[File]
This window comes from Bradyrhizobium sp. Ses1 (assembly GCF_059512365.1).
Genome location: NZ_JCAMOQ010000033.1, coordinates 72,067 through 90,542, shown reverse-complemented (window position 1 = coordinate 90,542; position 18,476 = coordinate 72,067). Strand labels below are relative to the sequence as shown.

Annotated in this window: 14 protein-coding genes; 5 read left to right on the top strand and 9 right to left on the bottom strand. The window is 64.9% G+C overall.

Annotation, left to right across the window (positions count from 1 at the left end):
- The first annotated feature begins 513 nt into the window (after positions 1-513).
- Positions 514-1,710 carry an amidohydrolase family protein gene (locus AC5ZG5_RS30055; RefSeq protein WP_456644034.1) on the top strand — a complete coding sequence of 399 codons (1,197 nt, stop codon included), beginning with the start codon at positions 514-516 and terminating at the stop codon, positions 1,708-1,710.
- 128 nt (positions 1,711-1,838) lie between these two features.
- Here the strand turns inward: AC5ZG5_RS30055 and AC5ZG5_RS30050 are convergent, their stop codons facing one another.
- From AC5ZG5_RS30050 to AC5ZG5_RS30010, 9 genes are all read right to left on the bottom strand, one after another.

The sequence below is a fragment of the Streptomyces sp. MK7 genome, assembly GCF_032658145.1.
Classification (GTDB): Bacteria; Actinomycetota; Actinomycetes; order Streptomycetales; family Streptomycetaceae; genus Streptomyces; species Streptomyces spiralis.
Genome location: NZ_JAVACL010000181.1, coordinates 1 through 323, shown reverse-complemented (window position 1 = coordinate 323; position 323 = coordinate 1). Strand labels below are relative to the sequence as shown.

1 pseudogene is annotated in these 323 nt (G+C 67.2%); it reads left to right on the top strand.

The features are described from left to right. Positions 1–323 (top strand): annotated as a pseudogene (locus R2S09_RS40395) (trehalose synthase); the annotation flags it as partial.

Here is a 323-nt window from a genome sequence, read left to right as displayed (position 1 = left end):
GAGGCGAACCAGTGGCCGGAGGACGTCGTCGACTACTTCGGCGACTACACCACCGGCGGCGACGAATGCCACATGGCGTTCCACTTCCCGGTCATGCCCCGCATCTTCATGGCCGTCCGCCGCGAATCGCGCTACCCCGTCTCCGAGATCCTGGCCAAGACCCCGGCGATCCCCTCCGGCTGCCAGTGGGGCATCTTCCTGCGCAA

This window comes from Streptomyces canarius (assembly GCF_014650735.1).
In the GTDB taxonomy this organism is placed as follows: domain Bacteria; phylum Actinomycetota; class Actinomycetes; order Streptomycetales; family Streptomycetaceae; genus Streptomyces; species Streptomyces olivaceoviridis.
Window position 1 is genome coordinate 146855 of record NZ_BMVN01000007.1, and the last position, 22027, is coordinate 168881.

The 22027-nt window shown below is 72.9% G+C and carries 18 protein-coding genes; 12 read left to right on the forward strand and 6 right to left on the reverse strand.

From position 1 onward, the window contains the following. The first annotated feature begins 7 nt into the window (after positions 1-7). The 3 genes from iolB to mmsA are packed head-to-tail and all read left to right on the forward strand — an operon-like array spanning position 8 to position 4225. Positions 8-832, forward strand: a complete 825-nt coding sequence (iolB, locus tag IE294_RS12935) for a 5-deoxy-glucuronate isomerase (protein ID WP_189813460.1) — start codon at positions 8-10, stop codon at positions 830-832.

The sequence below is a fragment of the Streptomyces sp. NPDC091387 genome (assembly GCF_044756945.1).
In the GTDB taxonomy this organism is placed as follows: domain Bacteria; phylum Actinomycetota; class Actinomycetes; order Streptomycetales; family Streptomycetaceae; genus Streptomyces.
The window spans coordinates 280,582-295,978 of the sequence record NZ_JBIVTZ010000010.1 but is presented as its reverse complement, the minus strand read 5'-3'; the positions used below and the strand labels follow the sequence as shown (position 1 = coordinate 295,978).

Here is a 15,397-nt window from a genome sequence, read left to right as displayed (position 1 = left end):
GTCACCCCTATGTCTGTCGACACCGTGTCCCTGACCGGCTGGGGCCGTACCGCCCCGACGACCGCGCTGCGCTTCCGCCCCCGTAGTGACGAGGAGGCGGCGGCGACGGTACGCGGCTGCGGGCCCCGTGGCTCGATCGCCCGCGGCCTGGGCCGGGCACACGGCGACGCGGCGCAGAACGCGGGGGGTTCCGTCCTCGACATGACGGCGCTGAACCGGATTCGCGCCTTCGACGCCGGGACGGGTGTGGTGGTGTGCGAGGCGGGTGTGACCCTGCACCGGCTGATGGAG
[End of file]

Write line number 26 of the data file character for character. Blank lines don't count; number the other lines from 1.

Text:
GTCACCCCTATGTCTGTCGACACCGTGTCCCTGACCGGCTGGGGCCGTACCGCCCCGACGACCGCGCTGCGCTTCCGCCCCCGTAGTGACGAGGAGGCGGCGGCGACGGTACGCGGCTGCGGGCCCCGTGGCTCGATCGCCCGCGGCCTGGGCCGGGCACACGGCGACGCGGCGCAGAACGCGGGGGGTTCCGTCCTCGACATGACGGCGCTGAACCGGATTCGCGCCTTCGACGCCGGGACGGGTGTGGTGGTGTGCGAGGCGGGTGTGACCCTGCACCGGCTGATGGAG